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Price: $49.95


Publisher: Musica Russica

Pavel Chesnokov
John C. Rommereim


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The Choir and How to Direct It

One does not usually expect choral treatises to be bestsellers, but in the Soviet Union in 1940, when Pavel Chesnokov's The Choir and How to Direct It first appeared in print, it sold out within a matter of hours. The book's popularity later led to two subsequent Russian editions in 1952 and 1961, and it became a "choral Bible" of sorts for a generation of conductors. Now, decades later, this is the first translated publication of the book outside of Russian ever to appear.

Chesnokov considered The Choir and How to Direct it to be his magnum opus, a summing-up of his life' swork as a choral musician. The book gives a comprehensive treatement of every aspect of choral performance, including the practical organization of a choir, issues of group leadership, balance, blend, vocal production, gesture, stage development, repertoire selection, rehersal technique, etc. It includes full-length musical examples, with detailed analyses and recommendations for interpretation. Unique to Chesnokov is a detailed stragegy for purifying intonation, and an ambitious scheme for what he calls "choral timbrization"- a technique that divides the choir into small groups of voices of a particular timbre, which are then deployed as in an orchestration.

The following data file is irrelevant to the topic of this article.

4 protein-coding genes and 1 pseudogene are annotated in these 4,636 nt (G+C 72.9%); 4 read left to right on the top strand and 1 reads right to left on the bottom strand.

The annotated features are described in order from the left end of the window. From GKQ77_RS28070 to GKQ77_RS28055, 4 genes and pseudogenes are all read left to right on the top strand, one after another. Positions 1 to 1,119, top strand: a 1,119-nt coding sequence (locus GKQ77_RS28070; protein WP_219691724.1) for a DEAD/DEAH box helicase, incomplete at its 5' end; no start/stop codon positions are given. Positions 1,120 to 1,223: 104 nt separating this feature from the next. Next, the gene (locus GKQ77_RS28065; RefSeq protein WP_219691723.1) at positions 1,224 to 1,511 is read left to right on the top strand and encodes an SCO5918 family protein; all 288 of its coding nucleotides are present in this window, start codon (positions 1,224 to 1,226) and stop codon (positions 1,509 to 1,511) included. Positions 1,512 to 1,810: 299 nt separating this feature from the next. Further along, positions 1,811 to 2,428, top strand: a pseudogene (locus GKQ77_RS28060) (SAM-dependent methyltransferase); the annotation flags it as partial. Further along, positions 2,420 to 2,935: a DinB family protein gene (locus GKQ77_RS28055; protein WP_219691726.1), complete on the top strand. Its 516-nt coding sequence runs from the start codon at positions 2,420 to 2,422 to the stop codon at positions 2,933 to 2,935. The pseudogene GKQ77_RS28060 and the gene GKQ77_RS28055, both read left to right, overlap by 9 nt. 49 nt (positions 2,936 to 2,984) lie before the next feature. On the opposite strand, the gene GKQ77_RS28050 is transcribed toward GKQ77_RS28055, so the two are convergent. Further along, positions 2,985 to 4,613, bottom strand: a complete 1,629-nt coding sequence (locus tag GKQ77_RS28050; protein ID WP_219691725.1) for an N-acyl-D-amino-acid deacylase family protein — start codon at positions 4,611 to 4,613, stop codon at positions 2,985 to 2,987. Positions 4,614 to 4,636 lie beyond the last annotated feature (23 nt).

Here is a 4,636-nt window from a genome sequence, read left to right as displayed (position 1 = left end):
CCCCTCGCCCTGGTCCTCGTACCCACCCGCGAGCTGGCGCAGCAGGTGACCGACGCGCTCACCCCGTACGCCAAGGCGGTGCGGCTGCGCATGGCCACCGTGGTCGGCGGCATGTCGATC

Chesnokov received his early training at the Moscow Synodal School and, prior to the 1917 Revolution, he was a successful and prolific composer of church music. In his lifetime Chesnokov composed approximately 400 sacred and 100 secular works. Despite his revered stature and his many achievements, Chesnokov's links to the Russian Orthodox Church brought difficulties upon him. He experienced many setbacks as he attempted ot have this book published. When one editor mentioned Chesnokov's church background in a review, it proved to be a kiss of death an doomed the project for years.

In private, unpublished notes, Chesnokov revealed that the ideal choir he describes in his book is modeled on the Moscow Synodal Choir, the legendary ensemble that premiered Rachmanioff's All-Night Vigil, Gretchaninoff's Passion Week, and hundreds of other works. Chesnokov's book therefore offers insights into the performance practice appropriate to the distinguished body of choral music composed in the years preceding the 1917 Revolution.